The first round of the NFL Draft has finally come and gone. We no longer need to speculate where the top quarterbacks, running backs and pass catchers will go; we know. Some thoughts on the biggest stories from the night and the winners, losers and incompletes thus far.
49ers take Trey Lance. The NFL and fantasy world were losing their collective minds about the thought that San Francisco had given up two future first-round picks for Mac Jones. Turns out that no, they did so for the unpolished dual threat quarterback from North Dakota State who has a big arm and running ability but started just one season (2019), and at the FCS level to boot. "I know how we felt about Trey the whole time," said Kyle Shanahan afterward, admitting he had no desire to correct the idea San Francisco was after Jones. Paired with a smart offensive mind and on a team with plenty of talent at receiver and on the line, I think Lance is in the best possible spot to succeed.
Denver passes on Justin Fields; Chicago trades up for him. Denver passing on Fields seems to be the most criticized moment from Round 1, and I don't know any Broncos fans who aren't beside themselves. The only people OK with it are those who envision an imminent trade for Aaron Rodgers. The Packers say they aren't trading Rodgers, and for now I believe them, so I think the NFL world and Broncos fans are going to need to come to grips with the fact that Denver, for whatever reason, didn't think highly enough of Fields to believe he'd be the franchise quarterback they so clearly need. The only team we can say for a fact did believe in Fields is the Bears, and they've made enough missteps in this area over the years that those who are torching the Broncos today need to at least consider the possibility that drafting a quarterback just because you need one isn't always the right move. I understand we have to make snaps judgments now, but I'm not going to rip the Broncos for not taking a quarterback just to take one. If Fields is a star and the Broncos whiffed, well, they'll get ripped plenty. Fields in Chicago, well, it's hard to have a lot of confidence in the Bears developing him properly, but it's going to be a short stint in the lineup for Andy Dalton.
Falcons take Kyle Pitts. The fact that Atlanta stayed put is both a statement about how highly everyone regarded the tight end and an indictment, I think, of the quarterbacks after Lance. Once the 49ers traded up to No. 3, Carolina traded for Darnold, the Eagles traded down, the Broncos selected a cornerback. (Score one for those of us confident that the Falcons, Eagles and Panthers wouldn't be drafting a passer early, giving their incumbents at least one full season.) If nothing else changes in Atlanta, they should be able to put Julio Jones-Calvin Ridley-Kyle Pitts and I guess Hayden Hurst on the field and have a pretty strong-looking offense. I think we all know Hurst is just someone who benefitted from the role, and now he'll be the second of a 2-TE set at best. Pitts could/should be a top-10 TE right away -- rare with rookies, but it happens.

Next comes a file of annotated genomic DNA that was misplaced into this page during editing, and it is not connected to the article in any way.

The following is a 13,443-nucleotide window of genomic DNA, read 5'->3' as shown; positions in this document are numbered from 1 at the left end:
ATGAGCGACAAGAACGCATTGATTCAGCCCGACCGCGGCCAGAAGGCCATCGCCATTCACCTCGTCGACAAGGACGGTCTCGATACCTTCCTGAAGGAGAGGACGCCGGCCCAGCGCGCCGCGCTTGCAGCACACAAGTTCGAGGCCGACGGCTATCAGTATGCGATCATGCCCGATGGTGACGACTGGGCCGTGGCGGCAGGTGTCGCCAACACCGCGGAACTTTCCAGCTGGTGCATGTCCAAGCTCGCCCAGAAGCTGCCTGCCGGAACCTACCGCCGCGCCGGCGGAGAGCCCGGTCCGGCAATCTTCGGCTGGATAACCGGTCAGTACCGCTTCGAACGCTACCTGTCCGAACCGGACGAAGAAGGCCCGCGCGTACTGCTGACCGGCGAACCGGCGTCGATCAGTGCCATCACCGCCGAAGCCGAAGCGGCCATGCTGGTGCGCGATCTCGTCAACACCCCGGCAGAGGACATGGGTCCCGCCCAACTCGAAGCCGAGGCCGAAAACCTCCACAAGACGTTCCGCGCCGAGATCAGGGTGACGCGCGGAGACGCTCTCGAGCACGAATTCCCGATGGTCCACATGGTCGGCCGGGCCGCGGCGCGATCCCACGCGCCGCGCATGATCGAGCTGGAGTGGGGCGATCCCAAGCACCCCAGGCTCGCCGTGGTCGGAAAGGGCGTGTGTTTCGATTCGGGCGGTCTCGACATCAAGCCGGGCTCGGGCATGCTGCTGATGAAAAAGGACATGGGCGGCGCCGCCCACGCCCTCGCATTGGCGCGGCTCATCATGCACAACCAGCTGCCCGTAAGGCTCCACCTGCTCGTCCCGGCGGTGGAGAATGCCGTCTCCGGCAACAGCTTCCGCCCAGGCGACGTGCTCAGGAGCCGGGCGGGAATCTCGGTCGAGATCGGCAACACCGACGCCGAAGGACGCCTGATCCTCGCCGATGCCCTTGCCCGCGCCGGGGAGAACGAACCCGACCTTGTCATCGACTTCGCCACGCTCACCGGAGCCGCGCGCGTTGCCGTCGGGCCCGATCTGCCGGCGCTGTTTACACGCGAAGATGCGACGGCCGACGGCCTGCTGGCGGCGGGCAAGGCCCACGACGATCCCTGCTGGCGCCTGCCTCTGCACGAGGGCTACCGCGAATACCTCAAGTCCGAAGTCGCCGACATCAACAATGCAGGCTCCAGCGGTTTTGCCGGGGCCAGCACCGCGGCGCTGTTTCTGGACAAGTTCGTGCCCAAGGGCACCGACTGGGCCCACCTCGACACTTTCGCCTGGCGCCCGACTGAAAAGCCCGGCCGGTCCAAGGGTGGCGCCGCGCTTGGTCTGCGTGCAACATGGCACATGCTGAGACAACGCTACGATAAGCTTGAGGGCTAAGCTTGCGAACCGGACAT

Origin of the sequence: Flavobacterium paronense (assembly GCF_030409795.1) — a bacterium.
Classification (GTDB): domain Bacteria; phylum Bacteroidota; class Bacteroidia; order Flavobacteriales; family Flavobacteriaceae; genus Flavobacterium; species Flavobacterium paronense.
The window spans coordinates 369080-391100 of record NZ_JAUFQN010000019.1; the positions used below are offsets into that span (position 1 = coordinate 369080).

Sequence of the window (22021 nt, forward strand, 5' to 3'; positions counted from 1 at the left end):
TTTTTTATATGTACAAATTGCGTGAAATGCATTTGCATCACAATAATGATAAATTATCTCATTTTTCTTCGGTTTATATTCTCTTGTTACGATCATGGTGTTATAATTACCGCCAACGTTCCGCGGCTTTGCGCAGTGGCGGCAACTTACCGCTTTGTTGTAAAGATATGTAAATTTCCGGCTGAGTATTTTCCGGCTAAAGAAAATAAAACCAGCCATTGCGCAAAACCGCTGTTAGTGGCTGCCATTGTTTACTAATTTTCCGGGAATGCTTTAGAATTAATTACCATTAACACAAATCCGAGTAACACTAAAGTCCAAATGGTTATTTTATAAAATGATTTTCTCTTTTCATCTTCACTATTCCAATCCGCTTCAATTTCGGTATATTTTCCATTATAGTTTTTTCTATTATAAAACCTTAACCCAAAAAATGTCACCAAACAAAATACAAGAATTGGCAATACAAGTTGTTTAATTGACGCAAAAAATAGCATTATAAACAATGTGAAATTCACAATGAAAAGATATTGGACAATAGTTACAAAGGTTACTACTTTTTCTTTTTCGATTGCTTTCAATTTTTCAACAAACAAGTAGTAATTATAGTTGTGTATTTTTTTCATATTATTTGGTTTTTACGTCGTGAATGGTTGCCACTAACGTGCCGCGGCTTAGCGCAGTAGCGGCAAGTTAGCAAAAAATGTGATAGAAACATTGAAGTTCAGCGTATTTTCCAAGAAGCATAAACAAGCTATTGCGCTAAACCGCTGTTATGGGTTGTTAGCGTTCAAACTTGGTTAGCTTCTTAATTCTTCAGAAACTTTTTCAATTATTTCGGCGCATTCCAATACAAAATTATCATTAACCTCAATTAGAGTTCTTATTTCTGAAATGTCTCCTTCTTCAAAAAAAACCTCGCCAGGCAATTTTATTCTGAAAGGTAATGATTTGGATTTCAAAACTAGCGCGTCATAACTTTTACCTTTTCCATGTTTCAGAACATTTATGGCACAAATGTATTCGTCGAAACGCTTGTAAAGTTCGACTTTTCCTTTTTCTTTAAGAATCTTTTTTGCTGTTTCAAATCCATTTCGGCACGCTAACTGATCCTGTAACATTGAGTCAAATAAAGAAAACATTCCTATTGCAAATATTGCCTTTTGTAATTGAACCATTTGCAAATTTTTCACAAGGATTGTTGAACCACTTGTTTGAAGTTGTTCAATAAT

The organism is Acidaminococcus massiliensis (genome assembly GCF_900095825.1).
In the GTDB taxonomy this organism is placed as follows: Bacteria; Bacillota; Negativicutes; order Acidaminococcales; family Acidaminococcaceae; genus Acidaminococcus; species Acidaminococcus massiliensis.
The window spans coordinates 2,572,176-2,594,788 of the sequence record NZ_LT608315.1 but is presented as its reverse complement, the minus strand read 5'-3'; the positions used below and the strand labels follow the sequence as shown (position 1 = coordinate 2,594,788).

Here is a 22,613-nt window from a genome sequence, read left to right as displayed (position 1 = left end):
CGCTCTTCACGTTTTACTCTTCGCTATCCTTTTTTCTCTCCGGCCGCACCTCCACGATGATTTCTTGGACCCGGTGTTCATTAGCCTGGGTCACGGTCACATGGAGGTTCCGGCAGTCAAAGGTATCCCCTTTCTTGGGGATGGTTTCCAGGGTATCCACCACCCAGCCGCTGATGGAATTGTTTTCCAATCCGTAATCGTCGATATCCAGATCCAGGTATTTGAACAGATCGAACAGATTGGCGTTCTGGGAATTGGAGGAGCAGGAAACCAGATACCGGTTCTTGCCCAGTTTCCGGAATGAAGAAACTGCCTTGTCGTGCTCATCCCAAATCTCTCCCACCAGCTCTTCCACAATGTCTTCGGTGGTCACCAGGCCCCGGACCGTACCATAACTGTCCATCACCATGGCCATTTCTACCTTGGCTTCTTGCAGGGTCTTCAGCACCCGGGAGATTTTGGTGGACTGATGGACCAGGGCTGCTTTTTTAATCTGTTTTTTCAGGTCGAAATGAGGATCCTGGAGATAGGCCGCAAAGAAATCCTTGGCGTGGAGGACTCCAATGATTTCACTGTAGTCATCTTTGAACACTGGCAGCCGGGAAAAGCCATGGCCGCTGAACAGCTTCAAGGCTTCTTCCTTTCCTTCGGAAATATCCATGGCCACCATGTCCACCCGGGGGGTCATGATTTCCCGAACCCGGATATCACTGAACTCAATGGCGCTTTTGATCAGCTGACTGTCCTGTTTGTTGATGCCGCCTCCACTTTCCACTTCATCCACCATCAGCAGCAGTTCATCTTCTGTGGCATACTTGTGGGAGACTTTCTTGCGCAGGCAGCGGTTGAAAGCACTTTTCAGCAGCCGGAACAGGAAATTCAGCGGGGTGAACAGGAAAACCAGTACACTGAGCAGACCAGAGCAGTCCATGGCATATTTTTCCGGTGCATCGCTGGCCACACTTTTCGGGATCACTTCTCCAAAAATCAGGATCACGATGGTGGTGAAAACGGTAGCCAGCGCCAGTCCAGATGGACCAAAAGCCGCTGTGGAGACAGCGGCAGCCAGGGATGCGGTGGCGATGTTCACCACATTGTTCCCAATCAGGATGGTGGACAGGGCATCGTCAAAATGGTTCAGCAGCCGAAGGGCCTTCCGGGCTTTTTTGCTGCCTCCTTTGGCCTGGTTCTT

Steelers take Najee Harris. We've talked plenty about this one already. Pittsburgh has some offensive line upgrades it needs to implement, and maybe if one of the top 5 had made it to them it would have gone that route. But Harris has three-down potential on a team that likes to use a featured runner. I think he's the 1.01 in rookie drafts.
Jaguars take Travis Etienne. Ugh. Disappointing for those with James Robinson (and Robinson himself, obviously), and one's soul dies a little when Urban Meyer says they envision one of the draft's best running back talents as a "third-down back." But talent tends to rise up in these situations, and running backs get hurt. Would have been nice if Etienne had landed somewhere where he's more likely to be a Week 1 starter, but working with his college quarterback (who he caught 85 passes from the last two years) shouldn't be underestimated. If landing spot causes Etienne to slide a little in drafts, that's OK with me.